Among the report’s findings was the fact that there were “deficits in the number of chaplains and parachaplains” and, as a result, one of the suggestions made was to “conduct a training program for both ordained clergy and nonordained Jews that gives them the skills and knowledge needed for chaplaincy.”
At the Academy for Jewish Religion, CA (AJR, CA), we took the report findings and, particularly, the latter recommendation very seriously. As a result, AJR, CA, established a Jewish Chaplaincy Program in 2003.
This program is two academic years, plus one summer, with a year’s practicum/field work and a masters’ thesis among the requirements. The program weaves together an integration of Judaism, training and counseling, human development, the skills to lead relevant liturgical ceremonies, halachic requirements relating to life-cycle events, knowledge of Jewish medical ethics and issues related to the dying, etc.
The graduating student will be capable of working in various settings, but the question is will there be jobs available? For while The Federation study acknowledges the need for Jewish chaplains, a number of obstacles still need to be confronted and overcome.
Low pay and few benefits have been among the negative factors that have contributed to the dearth of chaplains. Related to that, both the medical and insurance industries still adhere to the principle that the healing of the body takes precedence over the less measurable needs of the healing of the soul. This translates into lack of reimbursement to chaplains by insurance companies and the paucity of chaplaincy positions in health care institutions.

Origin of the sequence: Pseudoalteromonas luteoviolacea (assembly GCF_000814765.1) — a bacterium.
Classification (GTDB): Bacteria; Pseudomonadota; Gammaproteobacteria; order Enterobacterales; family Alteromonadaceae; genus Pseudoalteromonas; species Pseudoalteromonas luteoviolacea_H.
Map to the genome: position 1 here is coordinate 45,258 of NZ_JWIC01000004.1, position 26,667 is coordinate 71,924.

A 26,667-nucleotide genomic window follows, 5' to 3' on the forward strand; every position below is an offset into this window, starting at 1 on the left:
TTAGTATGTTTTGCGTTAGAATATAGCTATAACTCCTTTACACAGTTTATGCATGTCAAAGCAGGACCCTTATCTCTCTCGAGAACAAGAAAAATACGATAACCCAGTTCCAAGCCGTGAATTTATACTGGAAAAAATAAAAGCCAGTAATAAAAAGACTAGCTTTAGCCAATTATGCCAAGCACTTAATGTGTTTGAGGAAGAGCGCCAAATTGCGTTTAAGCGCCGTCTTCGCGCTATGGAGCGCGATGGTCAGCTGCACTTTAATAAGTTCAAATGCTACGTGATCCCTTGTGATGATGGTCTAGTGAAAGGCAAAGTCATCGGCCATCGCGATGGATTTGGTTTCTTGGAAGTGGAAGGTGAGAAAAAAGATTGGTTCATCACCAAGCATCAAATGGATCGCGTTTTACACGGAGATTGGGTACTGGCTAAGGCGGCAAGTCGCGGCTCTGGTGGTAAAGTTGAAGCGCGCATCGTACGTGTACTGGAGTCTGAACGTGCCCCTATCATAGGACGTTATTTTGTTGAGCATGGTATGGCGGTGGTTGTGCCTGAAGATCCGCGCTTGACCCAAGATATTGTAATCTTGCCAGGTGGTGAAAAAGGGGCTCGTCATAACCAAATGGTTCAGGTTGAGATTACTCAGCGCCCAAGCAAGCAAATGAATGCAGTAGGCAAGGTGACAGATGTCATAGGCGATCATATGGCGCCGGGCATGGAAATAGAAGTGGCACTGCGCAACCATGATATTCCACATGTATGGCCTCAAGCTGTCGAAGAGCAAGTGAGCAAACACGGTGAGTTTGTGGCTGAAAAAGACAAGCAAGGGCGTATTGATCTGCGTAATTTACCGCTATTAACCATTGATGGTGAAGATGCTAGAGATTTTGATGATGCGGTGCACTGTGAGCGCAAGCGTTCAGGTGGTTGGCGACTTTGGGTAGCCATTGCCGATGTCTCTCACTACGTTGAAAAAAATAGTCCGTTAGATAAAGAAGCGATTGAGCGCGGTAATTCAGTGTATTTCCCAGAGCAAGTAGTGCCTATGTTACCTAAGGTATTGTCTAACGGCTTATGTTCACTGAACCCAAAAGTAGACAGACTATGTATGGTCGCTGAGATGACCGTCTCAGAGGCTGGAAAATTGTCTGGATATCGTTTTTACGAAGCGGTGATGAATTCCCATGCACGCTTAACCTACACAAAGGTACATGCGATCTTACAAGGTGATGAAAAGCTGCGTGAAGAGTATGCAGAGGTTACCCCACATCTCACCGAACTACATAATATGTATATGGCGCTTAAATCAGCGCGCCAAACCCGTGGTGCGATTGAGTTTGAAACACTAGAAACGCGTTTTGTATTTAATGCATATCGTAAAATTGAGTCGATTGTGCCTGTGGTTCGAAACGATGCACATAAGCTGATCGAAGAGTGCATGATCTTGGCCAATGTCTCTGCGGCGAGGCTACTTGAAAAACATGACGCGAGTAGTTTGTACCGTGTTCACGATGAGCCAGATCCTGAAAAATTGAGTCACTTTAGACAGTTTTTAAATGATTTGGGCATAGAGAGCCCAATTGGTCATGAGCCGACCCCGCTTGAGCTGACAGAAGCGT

In addition, until fairly recently, Jewish chaplains were overwhelmingly ordained rabbis, and there has been resistance among some to accept nonordained colleagues, the feeling being that only clergy have the necessary religious training required to minister in this realm. However, with the opportunities for professional/religious training available, this attitude needs to change.
Indeed, according to Cecille Asekoff, the NAJC’s coordinator, there does seem to be “a trend of nonordained people going into chaplaincy, as compared to 10 or 15 years ago.”
This change is encouraging, because while it may be part of the job description of congregational clergy to visit their sick congregants, not everyone belongs to a synagogue, nor is it just the sick who need their spiritual needs met. In addition, congregational clergy have so many responsibilities already that good intentions aside, many may simply not have the time to do all that they would like in this area.
As the need for qualified Jewish chaplains grows, we as a community must act. The budgetary constraints of nonprofit institutions are a reality that cannot be ignored. But, at the same time, how can we ignore the spiritual comfort of so many of our fellow Jews?
As for Norma Glickman, the experience that she and her late husband went through has had a profound impact on her. Last summer, the former program director for seniors at the Westside JCC applied and was accepted as a first-year student in the AJR, CA’s Jewish Chaplaincy Program.
Rabbi Mel Gottlieb is dean of the Academy for Jewish Religion, California’s Rabbinical School and Chaplaincy Program. He is also a licensed clinical social worker and holds a Ph.D in psychology.